Asthma is a condition which can be prevented and could be reversed in most of the instances if quick action is taken. Since the presentation of an asthma attack of a child is non specific in most instances, people who are with the child should be knowledgeable in identifying and taking necessary steps to prevent a more serious exacerbation.
School is a place where the children with asthma would find most of their trigger factors. The triggers are the stimulants to the child’s airway to precipitate a inflammatory response that leads to an asthmatic attack. Dust, pollens, paints, strenuous activities such as playing and other kids with respiratory infections are some of the triggers that can precipitate an asthma attack in susceptible children.
Since the parents and the caregivers who knows about the childs condition is not present at the school at all times, it is the teachers who will have to be relied upon to minimize the chances of the child developing an asthma attack.
The teachers of your child needs to know few basic tasks,
How to prevent your child from developing an attack How to identify early signs of a wheezing attack What measures to be taken in order to prevent worsening of the attack
1. Preventing your child from developing an attack:
The teachers should be made aware about the triggers that can precipitate an attack in your child. These could be,
Dust Pollens Certain smells Foods Hot or cold drinks Paints Soft toys or pets Exercise Respiratory infections…etc.
You should explain to your child’s teacher about these triggers and instruct them on the need to avoid or restrict such triggers. You should be know these trigger factors as different children will react to different triggers at various intensities.
For instance, exercises in moderate amount might not trigger an asthma attack. Even the excessive exertion might not cause an attack at certain instances. Therefore, the only thing the teachers can do is to strike a balance in the activities of the child.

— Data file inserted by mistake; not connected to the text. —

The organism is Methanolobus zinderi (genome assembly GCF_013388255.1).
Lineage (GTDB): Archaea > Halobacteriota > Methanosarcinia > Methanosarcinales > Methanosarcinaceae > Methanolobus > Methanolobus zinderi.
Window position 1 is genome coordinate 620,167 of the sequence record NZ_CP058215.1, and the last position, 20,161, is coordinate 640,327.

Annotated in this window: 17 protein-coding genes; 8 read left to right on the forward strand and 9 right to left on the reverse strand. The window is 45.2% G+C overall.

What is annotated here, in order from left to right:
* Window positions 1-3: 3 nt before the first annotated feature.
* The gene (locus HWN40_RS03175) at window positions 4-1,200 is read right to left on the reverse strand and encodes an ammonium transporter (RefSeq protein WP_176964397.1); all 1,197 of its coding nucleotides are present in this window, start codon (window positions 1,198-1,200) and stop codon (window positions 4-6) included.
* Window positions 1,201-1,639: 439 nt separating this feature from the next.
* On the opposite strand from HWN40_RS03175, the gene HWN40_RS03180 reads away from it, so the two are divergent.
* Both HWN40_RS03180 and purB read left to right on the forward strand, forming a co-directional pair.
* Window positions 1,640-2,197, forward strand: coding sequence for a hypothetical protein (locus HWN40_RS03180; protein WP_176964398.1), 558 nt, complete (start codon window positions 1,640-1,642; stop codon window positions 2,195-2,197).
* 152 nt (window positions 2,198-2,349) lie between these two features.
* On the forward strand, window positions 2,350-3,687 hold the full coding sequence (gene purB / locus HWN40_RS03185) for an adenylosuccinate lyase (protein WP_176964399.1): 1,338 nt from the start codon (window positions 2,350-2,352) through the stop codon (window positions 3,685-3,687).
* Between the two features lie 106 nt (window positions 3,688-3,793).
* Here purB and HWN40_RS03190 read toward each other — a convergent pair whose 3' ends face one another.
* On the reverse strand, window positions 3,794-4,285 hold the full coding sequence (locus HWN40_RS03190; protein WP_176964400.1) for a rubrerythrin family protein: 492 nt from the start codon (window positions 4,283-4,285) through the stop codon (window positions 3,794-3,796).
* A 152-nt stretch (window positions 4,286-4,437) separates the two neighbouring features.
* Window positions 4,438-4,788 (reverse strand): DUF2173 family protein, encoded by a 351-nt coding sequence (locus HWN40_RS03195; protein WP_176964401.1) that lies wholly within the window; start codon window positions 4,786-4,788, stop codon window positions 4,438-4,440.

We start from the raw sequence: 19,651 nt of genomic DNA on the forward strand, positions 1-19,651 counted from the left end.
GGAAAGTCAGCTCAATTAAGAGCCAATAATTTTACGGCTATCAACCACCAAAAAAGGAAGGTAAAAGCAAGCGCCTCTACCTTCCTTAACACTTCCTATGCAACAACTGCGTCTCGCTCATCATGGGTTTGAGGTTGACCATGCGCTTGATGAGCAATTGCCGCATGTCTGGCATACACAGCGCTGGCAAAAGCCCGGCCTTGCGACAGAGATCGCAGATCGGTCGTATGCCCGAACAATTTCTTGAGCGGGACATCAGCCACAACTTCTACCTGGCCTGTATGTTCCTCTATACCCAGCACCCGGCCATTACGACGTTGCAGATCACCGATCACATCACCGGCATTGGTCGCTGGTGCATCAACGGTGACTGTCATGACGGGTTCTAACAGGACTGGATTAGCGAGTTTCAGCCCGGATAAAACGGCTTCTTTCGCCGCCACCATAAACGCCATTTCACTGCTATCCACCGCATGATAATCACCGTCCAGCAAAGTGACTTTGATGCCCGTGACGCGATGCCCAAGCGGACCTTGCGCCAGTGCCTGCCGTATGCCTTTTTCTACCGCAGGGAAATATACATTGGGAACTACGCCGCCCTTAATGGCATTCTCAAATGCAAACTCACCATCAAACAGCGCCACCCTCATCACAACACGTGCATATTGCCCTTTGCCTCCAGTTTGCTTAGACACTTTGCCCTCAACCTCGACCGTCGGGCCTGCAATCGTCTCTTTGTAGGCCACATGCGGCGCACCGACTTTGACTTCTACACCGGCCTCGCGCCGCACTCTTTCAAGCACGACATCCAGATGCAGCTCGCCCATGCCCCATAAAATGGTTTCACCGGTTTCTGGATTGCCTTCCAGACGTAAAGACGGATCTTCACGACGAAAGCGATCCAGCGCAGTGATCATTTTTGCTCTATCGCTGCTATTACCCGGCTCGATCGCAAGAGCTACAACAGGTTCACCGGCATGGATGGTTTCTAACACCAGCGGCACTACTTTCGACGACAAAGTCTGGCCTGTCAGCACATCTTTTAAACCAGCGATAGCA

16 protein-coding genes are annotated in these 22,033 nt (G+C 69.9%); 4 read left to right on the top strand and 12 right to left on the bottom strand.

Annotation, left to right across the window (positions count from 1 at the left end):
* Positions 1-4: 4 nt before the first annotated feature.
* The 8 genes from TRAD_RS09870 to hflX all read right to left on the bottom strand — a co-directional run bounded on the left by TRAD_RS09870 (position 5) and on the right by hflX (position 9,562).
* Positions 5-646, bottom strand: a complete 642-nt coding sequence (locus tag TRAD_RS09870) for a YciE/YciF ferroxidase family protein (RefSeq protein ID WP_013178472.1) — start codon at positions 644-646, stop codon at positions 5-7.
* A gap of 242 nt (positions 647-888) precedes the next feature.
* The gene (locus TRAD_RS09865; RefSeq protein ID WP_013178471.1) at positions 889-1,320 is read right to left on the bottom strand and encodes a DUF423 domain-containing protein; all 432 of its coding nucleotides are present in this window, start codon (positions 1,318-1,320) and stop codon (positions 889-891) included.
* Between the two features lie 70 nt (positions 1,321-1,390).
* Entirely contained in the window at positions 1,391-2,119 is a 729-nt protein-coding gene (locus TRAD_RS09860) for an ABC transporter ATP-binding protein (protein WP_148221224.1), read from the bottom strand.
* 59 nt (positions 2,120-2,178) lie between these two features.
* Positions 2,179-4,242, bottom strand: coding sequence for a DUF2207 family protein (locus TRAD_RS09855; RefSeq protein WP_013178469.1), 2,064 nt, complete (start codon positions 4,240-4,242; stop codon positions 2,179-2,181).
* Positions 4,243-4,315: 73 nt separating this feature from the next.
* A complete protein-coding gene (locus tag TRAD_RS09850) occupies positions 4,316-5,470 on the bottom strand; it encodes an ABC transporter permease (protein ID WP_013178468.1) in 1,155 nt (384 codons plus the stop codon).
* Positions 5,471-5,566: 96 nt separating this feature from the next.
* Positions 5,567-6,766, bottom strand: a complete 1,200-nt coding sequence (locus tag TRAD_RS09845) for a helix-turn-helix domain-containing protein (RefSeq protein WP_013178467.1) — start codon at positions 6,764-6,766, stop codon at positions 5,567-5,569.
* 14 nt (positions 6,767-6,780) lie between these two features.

You certainly can request the teachers to keep the class room and the surroundings clean and dust free. Making use of the air-conditioning and closing the windows in the pollen season will benefit children with frequent asthma attacks.
2. Identifying early symptoms of an attack:
The next thing your child’s teacher needs to know is the signs of an acute attack. You should tell the teacher to keep a look out on the following symptoms,
Cough Excessive tiredness Rapid breathing Whistling noises when breathing Nasal flaring
You should also inform the teacher about the warning signs of an more severe attack, such as,
Inability to complete a sentence Inactivity Irritability Poor feeding Loss of consciousness
3. Measures to be taken with the early signs:
The last thing you need to make the teachers aware is the medications that the child is taking and how they are been used.
You should provide them with a list of medications that the child use, the dosages of each drug, in what form it has to be delivered and when they should give the drug.
Preferably, the drugs and how it can be given to the child should be demonstrated to the teacher as it would facilitate the effective performance of carrying out the procedure.
You should also explain the need to call for help in case the initial medication does not resolve the condition or if the child develops the warning signs which was mentioned earlier.
If you are concerned in sending your child to school due to the risk of developing an asthma attack, it should not be so. Most of the school teachers are trained in basic medical treatment procedures, including giving asthma medications. Some schools even possess nebulizers to be used in an emergency. Therefore, once you make sure the teachers are being sufficiently informed, let the child be free!